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                • #9
                  control HS3 via external website (not myhs)

                  Remember that myhs also secures the web traffic between the client connecting to hs3's management interface and HS3 across the public Internet. HS3 does not natively support SSL encryption out of the box. Entering your credentials on a non-secured connection across the public Internet is asking for trouble. My advise would be to find a way to secure that traffic across the Internet.

                  Personally, I have a Google domain that I bought for $12/yr. The service is pretty sweet. They offer DDNS subdomains, that support an API automatic update. They also allow you to manage your own external DNS records.

                  In my google domain management interface I created a DDNS custom record and tied it to a subdomain.
                  Example:
                  my-2nd-lvl-domain.net
                  Subdomain.my-2nd-lvl-domain.net

                  The google DDNS subdomain supports an API updating tool that lets my point it to my DHCP WAN IP address for services I make available on the Internet.

                  I also am using the Let's encrypt's free service to create SSL certificates for my internal sites that I have made accessible on the Internet. I had trouble tying this to DDNS service subdomains because I didn't own the 2nd level domain. With the google domain I own the 2nd level domain and I can relate the custom TXT DNS records on my external DNS to prove I own the domain to the Let's Encrypt service. Using my PFSense package add on (kids like an HS3 plugin). I even automated the certificate re-registration process that keeps my SSL certificates up to date.

                  I route all my in kind web from the public Internet traffic through a reverse proxy service. This allows me to:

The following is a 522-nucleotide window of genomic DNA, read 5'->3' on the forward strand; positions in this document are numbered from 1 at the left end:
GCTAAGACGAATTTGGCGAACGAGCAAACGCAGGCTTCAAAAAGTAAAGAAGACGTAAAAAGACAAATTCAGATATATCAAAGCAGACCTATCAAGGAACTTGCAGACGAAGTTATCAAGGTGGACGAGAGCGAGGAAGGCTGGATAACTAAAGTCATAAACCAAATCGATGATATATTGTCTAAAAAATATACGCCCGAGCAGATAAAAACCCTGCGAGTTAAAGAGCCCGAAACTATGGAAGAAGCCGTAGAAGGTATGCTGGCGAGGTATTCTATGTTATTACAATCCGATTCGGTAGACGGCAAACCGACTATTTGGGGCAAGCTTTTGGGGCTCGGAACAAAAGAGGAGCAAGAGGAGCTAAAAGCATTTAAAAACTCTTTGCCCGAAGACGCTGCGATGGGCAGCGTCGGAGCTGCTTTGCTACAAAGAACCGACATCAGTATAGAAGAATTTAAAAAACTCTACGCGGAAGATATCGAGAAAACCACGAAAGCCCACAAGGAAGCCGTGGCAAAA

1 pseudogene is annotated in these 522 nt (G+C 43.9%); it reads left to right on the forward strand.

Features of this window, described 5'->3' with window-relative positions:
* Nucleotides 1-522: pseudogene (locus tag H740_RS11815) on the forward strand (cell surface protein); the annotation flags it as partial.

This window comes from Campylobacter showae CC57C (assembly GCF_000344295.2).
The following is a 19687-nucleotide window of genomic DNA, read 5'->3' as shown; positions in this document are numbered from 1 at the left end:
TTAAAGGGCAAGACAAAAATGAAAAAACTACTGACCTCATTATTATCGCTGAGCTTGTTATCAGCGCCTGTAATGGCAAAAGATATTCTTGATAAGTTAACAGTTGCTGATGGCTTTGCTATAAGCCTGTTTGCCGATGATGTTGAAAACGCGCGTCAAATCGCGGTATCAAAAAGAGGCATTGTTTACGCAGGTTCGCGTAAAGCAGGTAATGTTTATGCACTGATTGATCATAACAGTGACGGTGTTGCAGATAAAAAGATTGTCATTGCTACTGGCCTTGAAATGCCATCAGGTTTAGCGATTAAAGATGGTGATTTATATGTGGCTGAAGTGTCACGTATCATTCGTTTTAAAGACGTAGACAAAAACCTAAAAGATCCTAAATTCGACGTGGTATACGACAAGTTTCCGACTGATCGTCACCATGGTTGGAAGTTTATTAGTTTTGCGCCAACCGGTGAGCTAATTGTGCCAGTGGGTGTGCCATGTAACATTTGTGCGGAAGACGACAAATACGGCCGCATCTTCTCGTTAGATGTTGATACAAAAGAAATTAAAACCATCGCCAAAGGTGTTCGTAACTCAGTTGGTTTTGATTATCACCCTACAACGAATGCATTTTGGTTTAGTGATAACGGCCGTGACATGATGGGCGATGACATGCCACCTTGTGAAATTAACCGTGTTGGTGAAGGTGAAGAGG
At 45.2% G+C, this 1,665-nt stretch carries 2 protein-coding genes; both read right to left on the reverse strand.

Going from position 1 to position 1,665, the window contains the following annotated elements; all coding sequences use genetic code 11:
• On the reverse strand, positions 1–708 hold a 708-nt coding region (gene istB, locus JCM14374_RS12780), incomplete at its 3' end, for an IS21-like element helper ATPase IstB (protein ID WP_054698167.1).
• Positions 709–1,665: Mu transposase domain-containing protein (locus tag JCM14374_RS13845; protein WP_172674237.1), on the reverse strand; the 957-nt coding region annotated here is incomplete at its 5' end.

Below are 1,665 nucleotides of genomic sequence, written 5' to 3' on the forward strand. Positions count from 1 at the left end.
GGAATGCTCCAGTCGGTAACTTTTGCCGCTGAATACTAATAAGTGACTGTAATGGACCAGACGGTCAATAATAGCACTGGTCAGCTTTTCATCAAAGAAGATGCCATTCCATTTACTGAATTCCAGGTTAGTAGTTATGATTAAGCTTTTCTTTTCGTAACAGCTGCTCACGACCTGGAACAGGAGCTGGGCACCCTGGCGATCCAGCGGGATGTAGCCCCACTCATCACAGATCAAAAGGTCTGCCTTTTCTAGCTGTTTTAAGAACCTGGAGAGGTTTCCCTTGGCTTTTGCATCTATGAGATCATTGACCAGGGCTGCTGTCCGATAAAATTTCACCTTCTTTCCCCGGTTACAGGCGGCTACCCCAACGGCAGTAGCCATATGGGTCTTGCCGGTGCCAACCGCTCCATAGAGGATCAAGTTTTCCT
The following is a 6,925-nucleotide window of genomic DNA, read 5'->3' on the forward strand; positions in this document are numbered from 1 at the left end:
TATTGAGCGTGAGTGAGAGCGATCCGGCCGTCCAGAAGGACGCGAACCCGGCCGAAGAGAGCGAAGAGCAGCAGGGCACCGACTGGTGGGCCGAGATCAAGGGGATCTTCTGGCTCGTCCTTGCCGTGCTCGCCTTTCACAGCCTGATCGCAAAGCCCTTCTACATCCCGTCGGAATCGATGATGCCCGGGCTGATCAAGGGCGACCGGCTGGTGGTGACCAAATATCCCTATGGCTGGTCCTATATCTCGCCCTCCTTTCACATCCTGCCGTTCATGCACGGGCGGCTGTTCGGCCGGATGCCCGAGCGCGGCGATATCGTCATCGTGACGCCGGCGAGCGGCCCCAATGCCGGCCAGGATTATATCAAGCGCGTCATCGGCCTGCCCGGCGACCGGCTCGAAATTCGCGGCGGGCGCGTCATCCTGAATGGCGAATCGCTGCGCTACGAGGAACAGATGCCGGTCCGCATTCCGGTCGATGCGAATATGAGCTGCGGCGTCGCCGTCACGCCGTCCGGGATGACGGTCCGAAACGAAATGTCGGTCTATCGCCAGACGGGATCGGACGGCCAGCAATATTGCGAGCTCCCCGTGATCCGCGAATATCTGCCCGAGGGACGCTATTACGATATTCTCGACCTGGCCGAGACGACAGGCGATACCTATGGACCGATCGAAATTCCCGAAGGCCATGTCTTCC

1. only need to punch one hole into my firewall for secure web services. Then configure the reverse proxy to tie to any number of web based internal resources on different physical systems even.
                  2. Since I am binding the reverse proxy to a standard port (443 in my case) for secure web traffic I don't need to enumerate the port in the url (example:
                  https://subdomain.my-2nd-lvl-domain.net instead of https://subdomain.my-2nd-lvl-domain.net:8080.
                  3. I can configure SSL Management on one system and use my Let's Encrypt SSL rather than have to distribute it to each separate server.
                  4. provide SSL encrypted web support to services that would otherwise not have it (homeseer).
                  5. The reverse proxy I use even supports client authentication to make the websites only available when a client system provides a valid non-public SSL certificate.
                  6. The other nice part is that binding the reverse proxy to systems on multiple desperate servers is that I can differentiate them with a / at the end of the first level domain (example: https://subdomain.my-2nd-lvl-domain.net/homeseer can be linked to server 1 and https://subdomain.my-2nd-lvl-domain.net/securitycameras can be linked to server 2). From the outside this looks like the same place just a different sub-directory.

                  Currently, I have my media management service hosted on my reverse proxy. My hope is to get the reverse proxy client authentication setup in order to only allow access to systems I have disbursed a client certificate to.

                  I use PFSense to host all the packages (squid reverse proxy, dynamic DNS synch tool, Let's Encrypt ACME agent) necessary to work with my google domain, google subdomain, let's encrypt SSL service, and google external DNS.

                  You could likely replicate this to host HS3 deployment on the public Internet and ensure that it is secure

                  Sent from my iPhone using Tapatalk
                  Last edited by Kerat; May 16th, 2017, 04:00 PM.